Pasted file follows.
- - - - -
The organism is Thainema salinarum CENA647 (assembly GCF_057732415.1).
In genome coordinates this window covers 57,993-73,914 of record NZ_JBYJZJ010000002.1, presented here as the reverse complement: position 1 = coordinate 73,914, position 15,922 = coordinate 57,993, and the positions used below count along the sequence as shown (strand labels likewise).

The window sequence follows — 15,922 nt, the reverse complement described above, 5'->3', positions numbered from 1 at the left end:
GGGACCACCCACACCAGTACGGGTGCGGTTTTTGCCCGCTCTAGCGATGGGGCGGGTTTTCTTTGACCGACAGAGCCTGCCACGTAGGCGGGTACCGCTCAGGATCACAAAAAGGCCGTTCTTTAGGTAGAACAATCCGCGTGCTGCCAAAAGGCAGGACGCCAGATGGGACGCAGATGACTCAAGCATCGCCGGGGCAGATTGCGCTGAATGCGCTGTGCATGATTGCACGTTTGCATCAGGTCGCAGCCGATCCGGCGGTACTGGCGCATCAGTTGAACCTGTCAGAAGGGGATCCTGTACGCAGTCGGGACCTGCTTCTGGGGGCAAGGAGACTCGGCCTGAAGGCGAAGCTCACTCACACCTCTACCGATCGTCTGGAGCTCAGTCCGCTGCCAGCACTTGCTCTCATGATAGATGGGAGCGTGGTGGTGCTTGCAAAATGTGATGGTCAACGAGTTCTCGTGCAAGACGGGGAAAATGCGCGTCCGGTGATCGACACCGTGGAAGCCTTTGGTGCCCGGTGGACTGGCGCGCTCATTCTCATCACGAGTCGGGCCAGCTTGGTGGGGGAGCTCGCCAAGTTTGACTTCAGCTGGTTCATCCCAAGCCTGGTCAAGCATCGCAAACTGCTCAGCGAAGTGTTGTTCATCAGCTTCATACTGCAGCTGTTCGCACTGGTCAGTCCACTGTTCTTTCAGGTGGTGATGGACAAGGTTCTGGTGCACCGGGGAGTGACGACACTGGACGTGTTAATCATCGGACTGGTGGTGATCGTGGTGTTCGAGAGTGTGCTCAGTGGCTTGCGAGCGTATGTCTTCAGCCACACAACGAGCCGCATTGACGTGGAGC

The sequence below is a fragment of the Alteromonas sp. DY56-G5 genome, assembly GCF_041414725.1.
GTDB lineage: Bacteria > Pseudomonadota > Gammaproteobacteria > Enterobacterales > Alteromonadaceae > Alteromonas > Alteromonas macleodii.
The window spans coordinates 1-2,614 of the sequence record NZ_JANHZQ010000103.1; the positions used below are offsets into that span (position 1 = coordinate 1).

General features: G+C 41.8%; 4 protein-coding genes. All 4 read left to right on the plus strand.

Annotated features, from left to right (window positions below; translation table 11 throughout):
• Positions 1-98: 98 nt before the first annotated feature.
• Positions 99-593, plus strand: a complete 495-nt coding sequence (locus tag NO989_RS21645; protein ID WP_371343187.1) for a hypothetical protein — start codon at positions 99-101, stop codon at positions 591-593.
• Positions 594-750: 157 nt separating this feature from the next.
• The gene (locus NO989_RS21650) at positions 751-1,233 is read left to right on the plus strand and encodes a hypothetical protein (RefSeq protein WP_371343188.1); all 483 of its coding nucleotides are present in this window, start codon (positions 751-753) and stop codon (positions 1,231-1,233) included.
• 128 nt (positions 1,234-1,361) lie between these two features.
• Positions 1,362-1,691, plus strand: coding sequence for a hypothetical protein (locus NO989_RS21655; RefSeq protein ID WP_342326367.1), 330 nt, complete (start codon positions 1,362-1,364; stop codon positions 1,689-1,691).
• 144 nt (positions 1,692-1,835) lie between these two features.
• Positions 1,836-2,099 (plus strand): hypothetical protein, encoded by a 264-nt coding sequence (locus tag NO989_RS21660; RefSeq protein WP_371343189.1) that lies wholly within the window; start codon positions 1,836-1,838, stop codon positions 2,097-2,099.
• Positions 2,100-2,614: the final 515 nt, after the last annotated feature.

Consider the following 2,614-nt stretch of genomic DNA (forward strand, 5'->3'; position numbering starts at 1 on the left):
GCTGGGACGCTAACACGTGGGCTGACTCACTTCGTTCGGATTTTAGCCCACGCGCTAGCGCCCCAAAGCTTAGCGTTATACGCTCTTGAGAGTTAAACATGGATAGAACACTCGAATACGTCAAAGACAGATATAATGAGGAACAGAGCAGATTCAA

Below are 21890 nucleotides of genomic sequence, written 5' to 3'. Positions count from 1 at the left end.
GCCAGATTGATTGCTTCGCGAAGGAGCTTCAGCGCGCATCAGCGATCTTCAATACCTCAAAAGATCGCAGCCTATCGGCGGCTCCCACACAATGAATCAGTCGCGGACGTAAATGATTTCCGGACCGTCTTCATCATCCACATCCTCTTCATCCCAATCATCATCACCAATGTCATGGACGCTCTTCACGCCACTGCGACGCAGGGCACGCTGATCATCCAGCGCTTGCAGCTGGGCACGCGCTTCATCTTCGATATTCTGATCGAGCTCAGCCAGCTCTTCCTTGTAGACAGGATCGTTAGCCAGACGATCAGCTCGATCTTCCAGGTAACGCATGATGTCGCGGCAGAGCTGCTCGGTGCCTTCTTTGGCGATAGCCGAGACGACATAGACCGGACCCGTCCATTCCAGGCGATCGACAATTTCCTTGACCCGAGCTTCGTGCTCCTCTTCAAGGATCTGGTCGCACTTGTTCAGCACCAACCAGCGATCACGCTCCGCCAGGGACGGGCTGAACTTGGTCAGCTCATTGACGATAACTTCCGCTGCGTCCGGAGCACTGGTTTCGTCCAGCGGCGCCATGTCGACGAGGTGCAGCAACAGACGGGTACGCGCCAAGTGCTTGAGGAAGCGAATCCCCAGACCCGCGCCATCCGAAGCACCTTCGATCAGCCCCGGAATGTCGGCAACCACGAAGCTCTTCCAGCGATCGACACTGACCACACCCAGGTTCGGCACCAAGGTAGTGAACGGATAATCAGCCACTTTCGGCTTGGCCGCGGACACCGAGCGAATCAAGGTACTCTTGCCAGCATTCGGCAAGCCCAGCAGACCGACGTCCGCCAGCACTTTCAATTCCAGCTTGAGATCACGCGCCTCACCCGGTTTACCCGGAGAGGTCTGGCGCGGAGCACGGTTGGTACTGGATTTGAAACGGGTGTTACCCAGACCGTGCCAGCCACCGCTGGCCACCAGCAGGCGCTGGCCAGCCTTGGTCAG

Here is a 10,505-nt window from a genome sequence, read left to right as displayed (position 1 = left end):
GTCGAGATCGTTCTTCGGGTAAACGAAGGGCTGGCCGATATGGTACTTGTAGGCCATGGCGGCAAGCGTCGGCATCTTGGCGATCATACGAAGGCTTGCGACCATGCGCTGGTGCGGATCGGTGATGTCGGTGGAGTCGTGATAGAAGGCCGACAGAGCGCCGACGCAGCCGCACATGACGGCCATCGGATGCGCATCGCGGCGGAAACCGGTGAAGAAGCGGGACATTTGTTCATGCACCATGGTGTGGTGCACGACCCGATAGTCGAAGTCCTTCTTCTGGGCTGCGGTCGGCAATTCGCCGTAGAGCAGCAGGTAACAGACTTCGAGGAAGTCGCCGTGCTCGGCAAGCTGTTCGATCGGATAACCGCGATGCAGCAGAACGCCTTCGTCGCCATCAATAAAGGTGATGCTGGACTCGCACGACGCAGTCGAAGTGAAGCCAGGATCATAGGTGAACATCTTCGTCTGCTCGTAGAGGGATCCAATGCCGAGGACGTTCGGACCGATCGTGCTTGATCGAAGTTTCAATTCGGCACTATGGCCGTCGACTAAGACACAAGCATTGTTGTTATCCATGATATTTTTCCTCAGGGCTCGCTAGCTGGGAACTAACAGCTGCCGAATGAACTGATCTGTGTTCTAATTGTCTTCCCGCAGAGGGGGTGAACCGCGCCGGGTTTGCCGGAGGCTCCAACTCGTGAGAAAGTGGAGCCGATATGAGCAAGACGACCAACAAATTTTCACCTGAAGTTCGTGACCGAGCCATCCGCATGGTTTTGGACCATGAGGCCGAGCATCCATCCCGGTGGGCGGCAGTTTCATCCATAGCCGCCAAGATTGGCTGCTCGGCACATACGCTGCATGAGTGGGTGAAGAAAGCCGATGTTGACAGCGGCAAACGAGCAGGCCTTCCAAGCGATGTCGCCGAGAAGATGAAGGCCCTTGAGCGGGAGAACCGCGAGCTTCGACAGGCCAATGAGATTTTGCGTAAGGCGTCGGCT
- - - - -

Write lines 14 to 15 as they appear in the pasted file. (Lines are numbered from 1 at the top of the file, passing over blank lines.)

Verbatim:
• 128 nt (positions 1,234-1,361) lie between these two features.
• Positions 1,362-1,691, plus strand: coding sequence for a hypothetical protein (locus NO989_RS21655; RefSeq protein ID WP_342326367.1), 330 nt, complete (start codon positions 1,362-1,364; stop codon positions 1,689-1,691).